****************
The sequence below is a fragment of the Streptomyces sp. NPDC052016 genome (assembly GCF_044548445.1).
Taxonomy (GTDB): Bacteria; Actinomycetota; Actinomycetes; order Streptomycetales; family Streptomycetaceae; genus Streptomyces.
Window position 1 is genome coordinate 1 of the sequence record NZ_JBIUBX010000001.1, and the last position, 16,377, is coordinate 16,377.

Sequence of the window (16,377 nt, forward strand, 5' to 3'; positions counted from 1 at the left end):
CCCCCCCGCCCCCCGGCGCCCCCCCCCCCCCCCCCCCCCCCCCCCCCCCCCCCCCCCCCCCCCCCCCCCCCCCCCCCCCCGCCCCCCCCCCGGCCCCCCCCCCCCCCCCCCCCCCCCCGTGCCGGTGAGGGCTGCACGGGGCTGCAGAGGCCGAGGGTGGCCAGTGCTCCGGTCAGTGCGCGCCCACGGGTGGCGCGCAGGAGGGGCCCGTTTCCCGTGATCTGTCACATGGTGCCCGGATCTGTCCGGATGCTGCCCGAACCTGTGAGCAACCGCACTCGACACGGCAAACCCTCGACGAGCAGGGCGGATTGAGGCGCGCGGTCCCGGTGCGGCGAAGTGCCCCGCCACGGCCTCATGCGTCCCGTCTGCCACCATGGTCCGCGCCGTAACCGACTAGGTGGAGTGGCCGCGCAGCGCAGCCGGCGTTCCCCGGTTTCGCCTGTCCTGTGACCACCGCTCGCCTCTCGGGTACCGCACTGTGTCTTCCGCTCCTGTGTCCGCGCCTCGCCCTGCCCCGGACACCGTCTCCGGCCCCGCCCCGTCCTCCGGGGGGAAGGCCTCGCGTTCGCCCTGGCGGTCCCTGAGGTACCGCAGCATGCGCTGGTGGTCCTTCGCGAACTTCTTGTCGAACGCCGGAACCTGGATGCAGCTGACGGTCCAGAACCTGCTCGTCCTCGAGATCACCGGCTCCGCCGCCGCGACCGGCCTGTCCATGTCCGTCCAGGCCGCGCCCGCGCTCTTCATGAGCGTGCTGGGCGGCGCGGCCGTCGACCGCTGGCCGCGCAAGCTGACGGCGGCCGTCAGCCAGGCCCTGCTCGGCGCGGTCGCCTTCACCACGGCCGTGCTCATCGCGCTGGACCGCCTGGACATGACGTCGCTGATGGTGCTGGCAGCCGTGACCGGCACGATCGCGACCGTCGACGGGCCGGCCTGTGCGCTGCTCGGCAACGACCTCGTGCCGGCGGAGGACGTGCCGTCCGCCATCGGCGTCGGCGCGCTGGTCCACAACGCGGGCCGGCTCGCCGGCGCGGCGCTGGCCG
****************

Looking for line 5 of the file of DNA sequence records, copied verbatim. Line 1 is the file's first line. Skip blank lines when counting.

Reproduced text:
CCCCCCCGCCCCCCGGCGCCCCCCCCCCCCCCCCCCCCCCCCCCCCCCCCCCCCCCCCCCCCCCCCCCCCCCCCCCCCCCGCCCCCCCCCCGGCCCCCCCCCCCCCCCCCCCCCCCCCGTGCCGGTGAGGGCTGCACGGGGCTGCAGAGGCCGAGGGTGGCCAGTGCTCCGGTCAGTGCGCGCCCACGGGTGGCGCGCAGGAGGGGCCCGTTTCCCGTGATCTGTCACATGGTGCCCGGATCTGTCCGGATGCTGCCCGAACCTGTGAGCAACCGCACTCGACACGGCAAACCCTCGACGAGCAGGGCGGATTGAGGCGCGCGGTCCCGGTGCGGCGAAGTGCCCCGCCACGGCCTCATGCGTCCCGTCTGCCACCATGGTCCGCGCCGTAACCGACTAGGTGGAGTGGCCGCGCAGCGCAGCCGGCGTTCCCCGGTTTCGCCTGTCCTGTGACCACCGCTCGCCTCTCGGGTACCGCACTGTGTCTTCCGCTCCTGTGTCCGCGCCTCGCCCTGCCCCGGACACCGTCTCCGGCCCCGCCCCGTCCTCCGGGGGGAAGGCCTCGCGTTCGCCCTGGCGGTCCCTGAGGTACCGCAGCATGCGCTGGTGGTCCTTCGCGAACTTCTTGTCGAACGCCGGAACCTGGATGCAGCTGACGGTCCAGAACCTGCTCGTCCTCGAGATCACCGGCTCCGCCGCCGCGACCGGCCTGTCCATGTCCGTCCAGGCCGCGCCCGCGCTCTTCATGAGCGTGCTGGGCGGCGCGGCCGTCGACCGCTGGCCGCGCAAGCTGACGGCGGCCGTCAGCCAGGCCCTGCTCGGCGCGGTCGCCTTCACCACGGCCGTGCTCATCGCGCTGGACCGCCTGGACATGACGTCGCTGATGGTGCTGGCAGCCGTGACCGGCACGATCGCGACCGTCGACGGGCCGGCCTGTGCGCTGCTCGGCAACGACCTCGTGCCGGCGGAGGACGTGCCGTCCGCCATCGGCGTCGGCGCGCTGGTCCACAACGCGGGCCGGCTCGCCGGCGCGGCGCTGGCCG